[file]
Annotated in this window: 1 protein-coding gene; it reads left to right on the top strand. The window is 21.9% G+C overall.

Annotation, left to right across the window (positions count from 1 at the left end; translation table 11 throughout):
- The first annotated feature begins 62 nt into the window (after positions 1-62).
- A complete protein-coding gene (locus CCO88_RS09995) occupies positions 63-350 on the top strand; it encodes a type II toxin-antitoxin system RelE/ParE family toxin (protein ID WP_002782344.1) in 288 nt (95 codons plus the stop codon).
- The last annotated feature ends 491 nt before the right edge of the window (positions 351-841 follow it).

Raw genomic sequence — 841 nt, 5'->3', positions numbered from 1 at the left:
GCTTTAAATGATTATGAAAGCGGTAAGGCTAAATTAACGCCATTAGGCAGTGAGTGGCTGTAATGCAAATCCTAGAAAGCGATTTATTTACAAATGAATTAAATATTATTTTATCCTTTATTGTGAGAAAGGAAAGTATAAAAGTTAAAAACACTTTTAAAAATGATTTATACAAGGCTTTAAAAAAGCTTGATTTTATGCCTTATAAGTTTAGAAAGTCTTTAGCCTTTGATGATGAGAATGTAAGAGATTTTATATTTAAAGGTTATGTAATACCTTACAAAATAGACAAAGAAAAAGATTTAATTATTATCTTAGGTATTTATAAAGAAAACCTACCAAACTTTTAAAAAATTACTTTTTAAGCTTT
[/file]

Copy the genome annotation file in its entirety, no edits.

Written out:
Annotated in this window: 1 protein-coding gene; it reads left to right on the top strand. The window is 21.9% G+C overall.

Annotation, left to right across the window (positions count from 1 at the left end; translation table 11 throughout):
- The first annotated feature begins 62 nt into the window (after positions 1-62).
- A complete protein-coding gene (locus CCO88_RS09995) occupies positions 63-350 on the top strand; it encodes a type II toxin-antitoxin system RelE/ParE family toxin (protein ID WP_002782344.1) in 288 nt (95 codons plus the stop codon).
- The last annotated feature ends 491 nt before the right edge of the window (positions 351-841 follow it).

Raw genomic sequence — 841 nt, 5'->3', positions numbered from 1 at the left:
GCTTTAAATGATTATGAAAGCGGTAAGGCTAAATTAACGCCATTAGGCAGTGAGTGGCTGTAATGCAAATCCTAGAAAGCGATTTATTTACAAATGAATTAAATATTATTTTATCCTTTATTGTGAGAAAGGAAAGTATAAAAGTTAAAAACACTTTTAAAAATGATTTATACAAGGCTTTAAAAAAGCTTGATTTTATGCCTTATAAGTTTAGAAAGTCTTTAGCCTTTGATGATGAGAATGTAAGAGATTTTATATTTAAAGGTTATGTAATACCTTACAAAATAGACAAAGAAAAAGATTTAATTATTATCTTAGGTATTTATAAAGAAAACCTACCAAACTTTTAAAAAATTACTTTTTAAGCTTT